However, since the piece of music is about extreme contrasts, such as one would see in dramatic personality changes, the middle movement is longer than usual. It is asymmetrical and in such contrast to the first as to be from a different piece of music entirely. However a close listening will reveal the underlying motive of the third. The austerity of the lines gives way to a brief burst of unabashed romanticism (for about two measures) of the kind rarely heard in contemporary concert music before a return to a dryer or more restrained climate.
The third movement is a return to the impish or jaunty spirit of the first, except the dance quality is even more explicit and developed, based on a motif in fact from Brazilian composer Antonio Carlos Jobim: Waters Of March, also based on the motivic interval of the third. The last movement is quite minimalist in spirit since it uses repetition rather than traditional development of motifs. Indeed the entire movement is a repetition of what jazz players call a "turnaround", normally an in-between transition to get to or from a main section of music. I use the same four bars for the duration of the movement, with the addition of whatever the soloists decide to add to complicate the score. Since the movement is the turnaround, it aids the meaning of The Four Humors: to combine ideas of trance-like consciousness one finds in minimalist and some dance related popular work with the kind of chromaticism and harmonic development one normally finds in both jazz improvisation and classical concert music so that there is a balance between repetition and variation.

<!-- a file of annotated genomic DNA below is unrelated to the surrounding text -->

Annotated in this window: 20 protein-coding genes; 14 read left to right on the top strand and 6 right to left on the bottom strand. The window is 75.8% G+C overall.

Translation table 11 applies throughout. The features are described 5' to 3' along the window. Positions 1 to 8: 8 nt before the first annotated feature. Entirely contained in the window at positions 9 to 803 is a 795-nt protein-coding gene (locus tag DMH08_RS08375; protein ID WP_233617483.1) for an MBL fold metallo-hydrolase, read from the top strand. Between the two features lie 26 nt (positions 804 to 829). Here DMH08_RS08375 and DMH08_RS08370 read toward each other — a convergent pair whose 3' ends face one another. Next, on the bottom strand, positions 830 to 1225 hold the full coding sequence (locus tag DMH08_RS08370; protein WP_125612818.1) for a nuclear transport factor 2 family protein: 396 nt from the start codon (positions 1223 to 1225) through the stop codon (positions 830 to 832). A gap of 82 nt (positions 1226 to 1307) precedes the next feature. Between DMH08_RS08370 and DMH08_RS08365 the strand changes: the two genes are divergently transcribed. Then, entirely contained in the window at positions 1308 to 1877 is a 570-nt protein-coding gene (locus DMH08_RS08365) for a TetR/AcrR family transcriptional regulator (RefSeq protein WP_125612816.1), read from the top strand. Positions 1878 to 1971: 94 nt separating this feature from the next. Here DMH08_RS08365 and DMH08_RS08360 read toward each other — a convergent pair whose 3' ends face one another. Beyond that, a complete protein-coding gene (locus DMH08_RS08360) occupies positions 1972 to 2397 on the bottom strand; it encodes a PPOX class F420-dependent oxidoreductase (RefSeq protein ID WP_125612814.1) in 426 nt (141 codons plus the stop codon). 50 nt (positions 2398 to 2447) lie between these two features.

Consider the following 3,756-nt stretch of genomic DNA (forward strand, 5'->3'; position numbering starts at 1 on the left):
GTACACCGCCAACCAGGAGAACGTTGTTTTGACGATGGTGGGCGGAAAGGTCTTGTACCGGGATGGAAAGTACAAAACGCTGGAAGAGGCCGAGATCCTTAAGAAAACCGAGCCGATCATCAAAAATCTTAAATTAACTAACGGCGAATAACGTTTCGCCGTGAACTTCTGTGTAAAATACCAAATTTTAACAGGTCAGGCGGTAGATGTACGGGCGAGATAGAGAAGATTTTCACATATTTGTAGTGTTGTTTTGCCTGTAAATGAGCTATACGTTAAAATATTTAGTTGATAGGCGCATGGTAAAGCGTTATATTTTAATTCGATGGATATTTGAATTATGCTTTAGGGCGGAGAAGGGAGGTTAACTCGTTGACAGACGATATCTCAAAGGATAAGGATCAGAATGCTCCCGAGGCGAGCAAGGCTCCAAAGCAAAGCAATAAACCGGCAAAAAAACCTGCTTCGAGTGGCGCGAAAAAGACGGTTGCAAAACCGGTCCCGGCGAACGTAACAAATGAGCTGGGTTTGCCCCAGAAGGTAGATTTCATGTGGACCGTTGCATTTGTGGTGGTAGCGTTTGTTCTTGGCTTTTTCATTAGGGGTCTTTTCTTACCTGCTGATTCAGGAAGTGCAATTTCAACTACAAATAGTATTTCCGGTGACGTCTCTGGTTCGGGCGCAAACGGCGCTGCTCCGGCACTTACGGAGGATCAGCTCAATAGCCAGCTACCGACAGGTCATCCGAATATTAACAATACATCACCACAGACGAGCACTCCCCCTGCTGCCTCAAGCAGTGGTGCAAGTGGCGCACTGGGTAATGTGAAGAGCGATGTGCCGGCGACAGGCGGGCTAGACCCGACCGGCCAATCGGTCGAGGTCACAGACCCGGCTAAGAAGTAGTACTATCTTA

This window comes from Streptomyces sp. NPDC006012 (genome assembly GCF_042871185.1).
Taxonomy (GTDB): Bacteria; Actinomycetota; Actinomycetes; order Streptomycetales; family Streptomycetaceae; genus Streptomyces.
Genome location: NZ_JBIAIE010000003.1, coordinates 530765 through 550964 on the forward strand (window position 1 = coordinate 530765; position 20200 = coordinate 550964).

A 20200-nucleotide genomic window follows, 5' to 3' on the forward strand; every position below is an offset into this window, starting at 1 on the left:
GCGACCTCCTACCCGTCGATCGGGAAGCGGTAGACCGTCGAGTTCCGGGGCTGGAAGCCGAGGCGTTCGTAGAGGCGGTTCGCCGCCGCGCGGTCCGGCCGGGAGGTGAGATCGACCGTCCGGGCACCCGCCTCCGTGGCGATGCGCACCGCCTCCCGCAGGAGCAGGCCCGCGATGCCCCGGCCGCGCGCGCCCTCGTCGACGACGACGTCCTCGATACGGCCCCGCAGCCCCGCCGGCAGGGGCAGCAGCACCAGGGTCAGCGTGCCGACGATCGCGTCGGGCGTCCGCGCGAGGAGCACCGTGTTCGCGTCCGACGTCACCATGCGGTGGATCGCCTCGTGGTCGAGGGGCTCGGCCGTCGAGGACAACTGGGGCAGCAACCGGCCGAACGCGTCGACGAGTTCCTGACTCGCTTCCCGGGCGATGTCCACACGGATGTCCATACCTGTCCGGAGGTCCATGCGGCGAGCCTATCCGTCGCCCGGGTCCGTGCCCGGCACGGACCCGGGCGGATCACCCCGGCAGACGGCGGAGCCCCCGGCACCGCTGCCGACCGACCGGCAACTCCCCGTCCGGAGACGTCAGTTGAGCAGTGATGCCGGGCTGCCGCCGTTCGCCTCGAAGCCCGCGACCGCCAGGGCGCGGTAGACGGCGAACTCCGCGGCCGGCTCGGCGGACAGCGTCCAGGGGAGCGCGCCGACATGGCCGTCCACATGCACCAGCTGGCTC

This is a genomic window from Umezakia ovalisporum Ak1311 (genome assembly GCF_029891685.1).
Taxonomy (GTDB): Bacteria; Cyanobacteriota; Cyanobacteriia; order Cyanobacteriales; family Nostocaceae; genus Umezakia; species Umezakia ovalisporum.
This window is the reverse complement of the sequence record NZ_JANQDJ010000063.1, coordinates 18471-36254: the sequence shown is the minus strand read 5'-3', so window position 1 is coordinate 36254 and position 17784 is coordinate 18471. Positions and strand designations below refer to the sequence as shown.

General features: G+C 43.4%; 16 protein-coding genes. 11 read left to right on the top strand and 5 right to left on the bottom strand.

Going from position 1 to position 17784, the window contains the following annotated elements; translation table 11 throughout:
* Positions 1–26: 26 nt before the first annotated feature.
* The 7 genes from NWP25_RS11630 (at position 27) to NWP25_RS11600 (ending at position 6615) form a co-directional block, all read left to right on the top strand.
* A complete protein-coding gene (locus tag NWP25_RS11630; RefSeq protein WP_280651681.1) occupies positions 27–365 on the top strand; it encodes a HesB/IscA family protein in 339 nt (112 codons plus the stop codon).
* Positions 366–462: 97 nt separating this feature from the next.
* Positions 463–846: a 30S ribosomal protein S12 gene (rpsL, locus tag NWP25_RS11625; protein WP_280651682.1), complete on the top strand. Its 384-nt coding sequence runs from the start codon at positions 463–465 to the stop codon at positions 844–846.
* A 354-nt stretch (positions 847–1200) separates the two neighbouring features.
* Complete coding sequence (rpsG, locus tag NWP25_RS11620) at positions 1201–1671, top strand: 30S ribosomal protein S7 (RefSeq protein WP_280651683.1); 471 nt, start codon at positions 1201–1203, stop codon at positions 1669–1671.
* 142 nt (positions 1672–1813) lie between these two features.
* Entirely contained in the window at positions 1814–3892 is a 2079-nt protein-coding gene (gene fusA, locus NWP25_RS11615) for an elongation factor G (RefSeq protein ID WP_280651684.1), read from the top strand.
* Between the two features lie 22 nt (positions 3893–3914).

A POLEMICAL AND PERSONAL ASIDE: